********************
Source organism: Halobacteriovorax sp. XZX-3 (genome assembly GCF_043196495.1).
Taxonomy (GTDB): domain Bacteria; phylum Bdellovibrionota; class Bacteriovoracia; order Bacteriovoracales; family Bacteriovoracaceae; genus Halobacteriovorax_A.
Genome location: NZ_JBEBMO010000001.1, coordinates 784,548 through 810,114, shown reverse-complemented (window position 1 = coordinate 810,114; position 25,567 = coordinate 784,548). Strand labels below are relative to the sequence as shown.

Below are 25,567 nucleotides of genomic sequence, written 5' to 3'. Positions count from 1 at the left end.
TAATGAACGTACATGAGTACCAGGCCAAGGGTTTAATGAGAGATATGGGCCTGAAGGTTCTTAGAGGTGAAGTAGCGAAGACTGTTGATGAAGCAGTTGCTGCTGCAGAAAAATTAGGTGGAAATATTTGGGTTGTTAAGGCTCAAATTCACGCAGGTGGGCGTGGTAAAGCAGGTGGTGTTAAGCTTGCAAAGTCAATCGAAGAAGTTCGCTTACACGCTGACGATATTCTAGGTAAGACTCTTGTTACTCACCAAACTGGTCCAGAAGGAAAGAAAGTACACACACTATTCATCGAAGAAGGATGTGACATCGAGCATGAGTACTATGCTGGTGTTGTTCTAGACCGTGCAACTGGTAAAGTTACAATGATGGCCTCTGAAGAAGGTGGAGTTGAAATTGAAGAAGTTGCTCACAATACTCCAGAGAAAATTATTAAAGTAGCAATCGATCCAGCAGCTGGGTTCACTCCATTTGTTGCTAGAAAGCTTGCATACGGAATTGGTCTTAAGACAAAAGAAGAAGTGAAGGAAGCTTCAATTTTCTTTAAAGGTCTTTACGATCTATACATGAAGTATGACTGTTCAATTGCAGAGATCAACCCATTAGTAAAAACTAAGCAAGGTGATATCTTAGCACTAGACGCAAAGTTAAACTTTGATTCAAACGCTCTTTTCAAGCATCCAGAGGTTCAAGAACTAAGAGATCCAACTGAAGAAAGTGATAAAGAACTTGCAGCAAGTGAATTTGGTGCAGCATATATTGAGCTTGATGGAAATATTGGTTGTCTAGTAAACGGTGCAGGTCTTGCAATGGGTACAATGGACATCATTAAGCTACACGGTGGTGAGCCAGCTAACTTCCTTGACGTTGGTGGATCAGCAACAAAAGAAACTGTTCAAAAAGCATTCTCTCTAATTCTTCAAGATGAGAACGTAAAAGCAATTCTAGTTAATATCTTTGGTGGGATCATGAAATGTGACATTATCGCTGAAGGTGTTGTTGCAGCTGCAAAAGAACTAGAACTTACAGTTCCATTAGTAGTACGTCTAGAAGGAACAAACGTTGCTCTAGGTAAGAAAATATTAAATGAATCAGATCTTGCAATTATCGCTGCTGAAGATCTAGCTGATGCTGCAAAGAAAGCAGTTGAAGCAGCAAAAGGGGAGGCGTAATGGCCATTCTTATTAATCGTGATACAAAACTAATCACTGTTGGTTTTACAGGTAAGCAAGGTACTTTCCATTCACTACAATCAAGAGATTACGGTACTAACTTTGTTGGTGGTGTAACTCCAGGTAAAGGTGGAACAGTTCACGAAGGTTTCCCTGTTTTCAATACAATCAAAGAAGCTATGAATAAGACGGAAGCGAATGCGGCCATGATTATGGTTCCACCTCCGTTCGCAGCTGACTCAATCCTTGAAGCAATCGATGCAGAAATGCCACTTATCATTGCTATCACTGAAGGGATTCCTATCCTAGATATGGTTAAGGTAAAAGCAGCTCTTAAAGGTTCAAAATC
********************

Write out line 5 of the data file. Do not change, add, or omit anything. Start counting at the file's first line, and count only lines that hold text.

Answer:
TAATGAACGTACATGAGTACCAGGCCAAGGGTTTAATGAGAGATATGGGCCTGAAGGTTCTTAGAGGTGAAGTAGCGAAGACTGTTGATGAAGCAGTTGCTGCTGCAGAAAAATTAGGTGGAAATATTTGGGTTGTTAAGGCTCAAATTCACGCAGGTGGGCGTGGTAAAGCAGGTGGTGTTAAGCTTGCAAAGTCAATCGAAGAAGTTCGCTTACACGCTGACGATATTCTAGGTAAGACTCTTGTTACTCACCAAACTGGTCCAGAAGGAAAGAAAGTACACACACTATTCATCGAAGAAGGATGTGACATCGAGCATGAGTACTATGCTGGTGTTGTTCTAGACCGTGCAACTGGTAAAGTTACAATGATGGCCTCTGAAGAAGGTGGAGTTGAAATTGAAGAAGTTGCTCACAATACTCCAGAGAAAATTATTAAAGTAGCAATCGATCCAGCAGCTGGGTTCACTCCATTTGTTGCTAGAAAGCTTGCATACGGAATTGGTCTTAAGACAAAAGAAGAAGTGAAGGAAGCTTCAATTTTCTTTAAAGGTCTTTACGATCTATACATGAAGTATGACTGTTCAATTGCAGAGATCAACCCATTAGTAAAAACTAAGCAAGGTGATATCTTAGCACTAGACGCAAAGTTAAACTTTGATTCAAACGCTCTTTTCAAGCATCCAGAGGTTCAAGAACTAAGAGATCCAACTGAAGAAAGTGATAAAGAACTTGCAGCAAGTGAATTTGGTGCAGCATATATTGAGCTTGATGGAAATATTGGTTGTCTAGTAAACGGTGCAGGTCTTGCAATGGGTACAATGGACATCATTAAGCTACACGGTGGTGAGCCAGCTAACTTCCTTGACGTTGGTGGATCAGCAACAAAAGAAACTGTTCAAAAAGCATTCTCTCTAATTCTTCAAGATGAGAACGTAAAAGCAATTCTAGTTAATATCTTTGGTGGGATCATGAAATGTGACATTATCGCTGAAGGTGTTGTTGCAGCTGCAAAAGAACTAGAACTTACAGTTCCATTAGTAGTACGTCTAGAAGGAACAAACGTTGCTCTAGGTAAGAAAATATTAAATGAATCAGATCTTGCAATTATCGCTGCTGAAGATCTAGCTGATGCTGCAAAGAAAGCAGTTGAAGCAGCAAAAGGGGAGGCGTAATGGCCATTCTTATTAATCGTGATACAAAACTAATCACTGTTGGTTTTACAGGTAAGCAAGGTACTTTCCATTCACTACAATCAAGAGATTACGGTACTAACTTTGTTGGTGGTGTAACTCCAGGTAAAGGTGGAACAGTTCACGAAGGTTTCCCTGTTTTCAATACAATCAAAGAAGCTATGAATAAGACGGAAGCGAATGCGGCCATGATTATGGTTCCACCTCCGTTCGCAGCTGACTCAATCCTTGAAGCAATCGATGCAGAAATGCCACTTATCATTGCTATCACTGAAGGGATTCCTATCCTAGATATGGTTAAGGTAAAAGCAGCTCTTAAAGGTTCAAAATC